Well, now the A’s are making a choice, though it’s not exactly how Oakland and the JPA wants it. Wolff and Fisher seem to want the Coliseum without the City, so that they can mold the project in their own way. It’s only possible if Oakland lets go of the Raiders, or if the Raiders give up on Oakland. Oakland’s trying to keep both teams in place, so they’re offering these solutions that neither league nor franchise fully endorses. Truth be told, neither team wants to share a complex – let alone a stadium – as long as precious land is in play to help fund new stadia. The NFL is waiting for the A’s to leave the Coliseum, and MLB is waiting for the Raiders to do the same.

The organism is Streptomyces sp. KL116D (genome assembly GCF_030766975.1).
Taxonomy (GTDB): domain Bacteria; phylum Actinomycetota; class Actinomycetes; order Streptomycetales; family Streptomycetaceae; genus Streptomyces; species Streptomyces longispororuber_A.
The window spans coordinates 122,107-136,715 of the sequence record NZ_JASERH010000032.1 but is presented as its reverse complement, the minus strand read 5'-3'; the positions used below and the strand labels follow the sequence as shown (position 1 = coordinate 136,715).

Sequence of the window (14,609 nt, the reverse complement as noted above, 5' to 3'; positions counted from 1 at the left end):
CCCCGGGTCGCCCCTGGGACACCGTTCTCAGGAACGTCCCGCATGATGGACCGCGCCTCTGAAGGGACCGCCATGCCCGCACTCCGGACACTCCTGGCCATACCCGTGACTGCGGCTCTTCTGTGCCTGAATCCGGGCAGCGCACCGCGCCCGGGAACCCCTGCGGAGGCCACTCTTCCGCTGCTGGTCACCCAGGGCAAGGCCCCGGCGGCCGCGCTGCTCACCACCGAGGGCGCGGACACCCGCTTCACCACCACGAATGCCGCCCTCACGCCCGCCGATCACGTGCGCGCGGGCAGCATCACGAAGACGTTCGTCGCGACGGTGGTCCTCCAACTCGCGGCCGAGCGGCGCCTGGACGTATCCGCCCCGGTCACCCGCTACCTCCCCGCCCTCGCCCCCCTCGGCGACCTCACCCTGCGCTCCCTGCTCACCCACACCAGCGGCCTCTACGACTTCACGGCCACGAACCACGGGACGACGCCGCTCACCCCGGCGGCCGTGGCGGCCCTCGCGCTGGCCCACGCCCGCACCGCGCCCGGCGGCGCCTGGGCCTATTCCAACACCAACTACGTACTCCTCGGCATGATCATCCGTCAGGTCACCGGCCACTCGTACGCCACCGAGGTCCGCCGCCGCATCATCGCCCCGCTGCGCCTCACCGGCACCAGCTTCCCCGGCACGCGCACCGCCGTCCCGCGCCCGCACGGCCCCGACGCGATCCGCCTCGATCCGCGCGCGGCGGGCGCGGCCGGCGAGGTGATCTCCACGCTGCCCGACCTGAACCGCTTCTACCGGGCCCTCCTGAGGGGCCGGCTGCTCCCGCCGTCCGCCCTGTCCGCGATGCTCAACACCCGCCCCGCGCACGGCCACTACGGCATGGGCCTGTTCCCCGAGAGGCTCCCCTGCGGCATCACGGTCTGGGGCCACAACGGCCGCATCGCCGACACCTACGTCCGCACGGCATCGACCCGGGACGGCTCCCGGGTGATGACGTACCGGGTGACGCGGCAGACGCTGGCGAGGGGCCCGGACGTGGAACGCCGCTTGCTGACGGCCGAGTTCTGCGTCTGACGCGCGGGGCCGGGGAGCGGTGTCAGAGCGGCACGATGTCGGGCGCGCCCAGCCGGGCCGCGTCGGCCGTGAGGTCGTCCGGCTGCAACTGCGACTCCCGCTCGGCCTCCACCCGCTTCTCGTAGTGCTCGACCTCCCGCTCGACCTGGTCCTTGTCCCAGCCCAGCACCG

While the A’s and Raiders come into this with somewhat similar goals, their prospects away without the existing Coliseum are much different. The Raiders a have much better short-term future because of Santa Clara. However, their long-term prospects are shaky because the financing aspect of a new Raiders stadium is so difficult and daunting. The A’s have poor short-term prospects because they have no temporary home other than the Giants’ offer of AT&T Park for a short time. Long-term is much better, mostly because the cost of a ballpark is more manageable and they could have other sites in Howard Terminal and San Jose. Alternate sites for the Raiders, such as Concord or Dublin, are so far off that they’re not worth considering.
I’ve been saying for sometime that anyone who claims to know how this is going to play out is clearly trying to sell something. Better to let the process continue, and let the chips fall where they may.